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Abolishing Canada’s Human Rights Commissions



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Rebecca Walberg’s piece on the problem of Canadian Human Rights Commissions is a must read. Like a couple of other Canadian columnists I’ve linked to, Walberg would like to see the case against Mark Steyn and Maclean’s become an occasion for the abolition of Canadian HRC’s. She also admits that this will not be easily achieved.

Alright, other than merely wishing it so, how could the case against Steyn and Maclean’s be turned into a moment for putting an end to Canada’s Human Rights Commissions? Well, how about a stance of total non-cooperation? Important as Mark Steyn himself is in all this, strategically speaking it seems to me that Maclean’s is the key player. It is, after all, the most important magazine in Canada. So, what if Maclean’s were to refuse to acknowledge the authority of any Canadian Human Rights Commission? That is, what if Maclean’s were to refuse to formally answer charges, appear before hearings, participate in mediation, etc.? In effect, what if Maclean’s dared Canada’s HRC’s to impose the worst conceivable penalties, call in the regular courts…whatever, then just went on ignoring it all? What if the editor-in-chief were willing to go to jail?

In the meantime, Maclean’s could continuously make a public case that the very existence of complaints such as the one brought against it–and commissions that take such complaints seriously–is incompatible with free speech. That would force a choice between the Human Rights Commissions themselves and the very existence of Canada’s leading magazine of public affairs. This, in turn, would force the issue of the existence Human Rights Commissions into the public glare.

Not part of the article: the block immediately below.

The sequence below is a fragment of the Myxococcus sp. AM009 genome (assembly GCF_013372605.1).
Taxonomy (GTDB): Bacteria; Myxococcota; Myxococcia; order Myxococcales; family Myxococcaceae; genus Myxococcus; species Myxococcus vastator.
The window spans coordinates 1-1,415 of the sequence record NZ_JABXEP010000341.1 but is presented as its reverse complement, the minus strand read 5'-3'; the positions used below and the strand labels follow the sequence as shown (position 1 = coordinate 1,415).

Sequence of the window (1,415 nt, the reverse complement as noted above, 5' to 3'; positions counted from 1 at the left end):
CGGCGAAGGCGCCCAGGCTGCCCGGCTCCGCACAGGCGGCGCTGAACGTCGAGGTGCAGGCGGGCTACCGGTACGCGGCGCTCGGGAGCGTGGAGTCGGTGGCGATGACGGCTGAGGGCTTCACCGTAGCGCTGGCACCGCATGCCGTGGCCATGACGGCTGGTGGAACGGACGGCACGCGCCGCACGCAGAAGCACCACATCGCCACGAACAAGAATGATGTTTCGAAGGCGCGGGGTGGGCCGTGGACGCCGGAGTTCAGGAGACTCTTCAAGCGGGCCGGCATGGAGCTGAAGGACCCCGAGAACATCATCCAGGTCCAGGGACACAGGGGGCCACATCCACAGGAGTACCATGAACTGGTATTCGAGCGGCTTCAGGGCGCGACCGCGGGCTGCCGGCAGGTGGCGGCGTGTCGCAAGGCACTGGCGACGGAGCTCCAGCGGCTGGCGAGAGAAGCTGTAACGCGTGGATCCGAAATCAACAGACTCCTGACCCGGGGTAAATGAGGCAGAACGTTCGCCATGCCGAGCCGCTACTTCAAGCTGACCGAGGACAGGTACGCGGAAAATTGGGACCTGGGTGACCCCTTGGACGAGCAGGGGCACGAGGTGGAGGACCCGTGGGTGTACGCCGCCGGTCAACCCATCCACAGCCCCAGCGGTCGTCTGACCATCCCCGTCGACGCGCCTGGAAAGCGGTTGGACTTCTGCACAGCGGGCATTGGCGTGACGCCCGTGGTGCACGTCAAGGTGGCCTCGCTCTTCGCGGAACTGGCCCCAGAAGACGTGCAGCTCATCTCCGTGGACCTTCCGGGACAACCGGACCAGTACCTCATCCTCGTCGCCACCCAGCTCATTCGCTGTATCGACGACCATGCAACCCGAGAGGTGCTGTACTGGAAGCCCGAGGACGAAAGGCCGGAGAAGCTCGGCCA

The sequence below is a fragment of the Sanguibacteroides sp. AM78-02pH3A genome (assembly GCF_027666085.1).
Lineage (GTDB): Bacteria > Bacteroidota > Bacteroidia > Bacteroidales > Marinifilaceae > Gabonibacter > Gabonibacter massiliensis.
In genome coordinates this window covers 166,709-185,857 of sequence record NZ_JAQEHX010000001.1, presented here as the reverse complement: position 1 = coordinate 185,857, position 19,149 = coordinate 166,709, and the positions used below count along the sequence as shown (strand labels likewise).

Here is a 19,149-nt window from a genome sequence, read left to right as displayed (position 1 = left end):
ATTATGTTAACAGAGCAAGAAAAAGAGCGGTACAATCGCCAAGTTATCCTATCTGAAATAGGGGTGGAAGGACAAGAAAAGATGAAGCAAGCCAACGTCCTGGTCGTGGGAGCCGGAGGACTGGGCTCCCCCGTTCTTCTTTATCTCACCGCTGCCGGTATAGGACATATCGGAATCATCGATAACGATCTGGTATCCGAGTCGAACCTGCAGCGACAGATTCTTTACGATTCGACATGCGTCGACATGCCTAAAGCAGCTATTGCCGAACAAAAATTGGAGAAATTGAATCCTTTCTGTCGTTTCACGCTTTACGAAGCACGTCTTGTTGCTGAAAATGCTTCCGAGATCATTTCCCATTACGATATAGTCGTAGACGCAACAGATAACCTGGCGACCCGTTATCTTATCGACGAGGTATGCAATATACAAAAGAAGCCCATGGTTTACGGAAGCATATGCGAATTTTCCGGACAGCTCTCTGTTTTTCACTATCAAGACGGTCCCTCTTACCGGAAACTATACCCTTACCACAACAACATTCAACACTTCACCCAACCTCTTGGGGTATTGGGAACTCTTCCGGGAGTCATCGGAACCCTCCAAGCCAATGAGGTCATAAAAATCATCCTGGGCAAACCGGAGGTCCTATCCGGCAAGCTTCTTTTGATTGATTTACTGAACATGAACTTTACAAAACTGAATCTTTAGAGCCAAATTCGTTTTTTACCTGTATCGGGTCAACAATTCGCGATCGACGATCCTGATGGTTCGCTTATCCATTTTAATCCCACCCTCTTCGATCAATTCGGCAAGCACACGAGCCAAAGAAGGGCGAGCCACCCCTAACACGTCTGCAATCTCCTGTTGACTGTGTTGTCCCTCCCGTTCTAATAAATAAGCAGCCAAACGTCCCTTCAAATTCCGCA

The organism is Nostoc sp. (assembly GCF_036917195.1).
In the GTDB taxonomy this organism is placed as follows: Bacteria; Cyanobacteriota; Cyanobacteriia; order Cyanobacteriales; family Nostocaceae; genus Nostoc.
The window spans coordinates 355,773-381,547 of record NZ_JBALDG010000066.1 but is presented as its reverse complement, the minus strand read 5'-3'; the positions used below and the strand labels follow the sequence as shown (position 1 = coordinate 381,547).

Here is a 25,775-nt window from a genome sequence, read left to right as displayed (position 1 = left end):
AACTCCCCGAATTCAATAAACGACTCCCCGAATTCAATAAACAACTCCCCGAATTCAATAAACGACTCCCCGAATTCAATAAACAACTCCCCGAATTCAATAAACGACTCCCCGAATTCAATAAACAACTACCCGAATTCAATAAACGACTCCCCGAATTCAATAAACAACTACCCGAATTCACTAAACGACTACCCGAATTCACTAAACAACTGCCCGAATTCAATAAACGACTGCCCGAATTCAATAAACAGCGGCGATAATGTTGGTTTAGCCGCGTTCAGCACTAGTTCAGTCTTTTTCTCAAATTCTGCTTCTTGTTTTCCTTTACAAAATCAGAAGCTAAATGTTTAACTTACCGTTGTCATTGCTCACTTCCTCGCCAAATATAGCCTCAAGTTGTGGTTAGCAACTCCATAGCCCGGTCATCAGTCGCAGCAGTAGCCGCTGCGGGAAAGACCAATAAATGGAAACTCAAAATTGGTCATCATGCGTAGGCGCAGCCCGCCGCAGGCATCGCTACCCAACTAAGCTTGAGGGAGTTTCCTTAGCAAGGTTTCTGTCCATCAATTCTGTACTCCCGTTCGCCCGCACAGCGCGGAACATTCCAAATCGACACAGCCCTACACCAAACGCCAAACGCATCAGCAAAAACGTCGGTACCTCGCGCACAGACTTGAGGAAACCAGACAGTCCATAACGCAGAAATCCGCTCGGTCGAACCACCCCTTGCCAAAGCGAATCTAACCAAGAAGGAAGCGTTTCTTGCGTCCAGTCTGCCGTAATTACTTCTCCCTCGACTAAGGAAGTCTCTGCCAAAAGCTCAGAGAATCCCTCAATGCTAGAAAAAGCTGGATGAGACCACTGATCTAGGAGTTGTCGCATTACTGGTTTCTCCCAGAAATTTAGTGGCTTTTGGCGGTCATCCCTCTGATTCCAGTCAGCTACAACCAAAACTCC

My sense is that in any such showdown, Maclean’s would win. Would Canada dare shut down Maclean’s, or jail its editor, over this complaint? I doubt it. Even floating these possibilities would turn the attack on Steyn and Maclean’s into the top public issue in Canada, and would thereby force the country to reconsider the very existence of Human Rights Commissions.

Obviously, this is a high-risk strategy. It’s easy to advise, but tough to carry out. As an outsider, my judgement about who would actually win the sort of ultimate showdown precipitated by total non-cooperation might be off-base. I simply put the idea out there for the consideration of those who know Maclean’s and Canada better than I.

One thing I feel pretty confident of at this point, however, is my reading of the stakes in this conflict. After taking in the complaint against Steyn, Canadian columns on this case, the broader background (especially this horrific and debilitating decision) and Walberg’s article today, it’s obvious that Canadian freedom of speech has entered its final showdown. I’m only a little bit joking when I say that if the Steyn case is even given a serious hearing, Freedom House may need to consider taking Canada’s ranking down a peg. Sadly, the stakes at this point are huge. And for that very reason, it seems to me, a high-risk strategy of total non-cooperation by Maclean’s may be both justified and necessary.



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